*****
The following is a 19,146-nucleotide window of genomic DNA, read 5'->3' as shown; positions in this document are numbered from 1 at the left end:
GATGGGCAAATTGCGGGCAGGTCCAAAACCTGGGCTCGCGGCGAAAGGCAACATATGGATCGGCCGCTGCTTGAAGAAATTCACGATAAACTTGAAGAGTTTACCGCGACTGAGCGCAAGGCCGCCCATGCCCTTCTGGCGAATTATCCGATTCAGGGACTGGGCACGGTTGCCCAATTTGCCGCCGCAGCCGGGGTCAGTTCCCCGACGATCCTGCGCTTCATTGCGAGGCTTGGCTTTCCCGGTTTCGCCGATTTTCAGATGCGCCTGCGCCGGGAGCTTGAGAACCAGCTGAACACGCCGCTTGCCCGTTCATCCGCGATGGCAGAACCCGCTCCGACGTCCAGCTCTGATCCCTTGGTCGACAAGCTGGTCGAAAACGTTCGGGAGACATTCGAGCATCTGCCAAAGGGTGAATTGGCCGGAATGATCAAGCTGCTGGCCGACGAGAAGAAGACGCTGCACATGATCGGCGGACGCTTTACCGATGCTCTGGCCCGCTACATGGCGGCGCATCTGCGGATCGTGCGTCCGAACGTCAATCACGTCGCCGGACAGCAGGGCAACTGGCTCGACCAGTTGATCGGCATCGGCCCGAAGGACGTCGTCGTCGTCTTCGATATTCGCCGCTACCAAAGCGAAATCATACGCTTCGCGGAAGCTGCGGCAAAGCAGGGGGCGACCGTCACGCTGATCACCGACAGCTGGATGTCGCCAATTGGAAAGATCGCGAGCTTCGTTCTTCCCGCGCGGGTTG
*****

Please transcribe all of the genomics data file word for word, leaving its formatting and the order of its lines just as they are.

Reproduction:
The following is a 19,146-nucleotide window of genomic DNA, read 5'->3' as shown; positions in this document are numbered from 1 at the left end:
GATGGGCAAATTGCGGGCAGGTCCAAAACCTGGGCTCGCGGCGAAAGGCAACATATGGATCGGCCGCTGCTTGAAGAAATTCACGATAAACTTGAAGAGTTTACCGCGACTGAGCGCAAGGCCGCCCATGCCCTTCTGGCGAATTATCCGATTCAGGGACTGGGCACGGTTGCCCAATTTGCCGCCGCAGCCGGGGTCAGTTCCCCGACGATCCTGCGCTTCATTGCGAGGCTTGGCTTTCCCGGTTTCGCCGATTTTCAGATGCGCCTGCGCCGGGAGCTTGAGAACCAGCTGAACACGCCGCTTGCCCGTTCATCCGCGATGGCAGAACCCGCTCCGACGTCCAGCTCTGATCCCTTGGTCGACAAGCTGGTCGAAAACGTTCGGGAGACATTCGAGCATCTGCCAAAGGGTGAATTGGCCGGAATGATCAAGCTGCTGGCCGACGAGAAGAAGACGCTGCACATGATCGGCGGACGCTTTACCGATGCTCTGGCCCGCTACATGGCGGCGCATCTGCGGATCGTGCGTCCGAACGTCAATCACGTCGCCGGACAGCAGGGCAACTGGCTCGACCAGTTGATCGGCATCGGCCCGAAGGACGTCGTCGTCGTCTTCGATATTCGCCGCTACCAAAGCGAAATCATACGCTTCGCGGAAGCTGCGGCAAAGCAGGGGGCGACCGTCACGCTGATCACCGACAGCTGGATGTCGCCAATTGGAAAGATCGCGAGCTTCGTTCTTCCCGCGCGGGTTG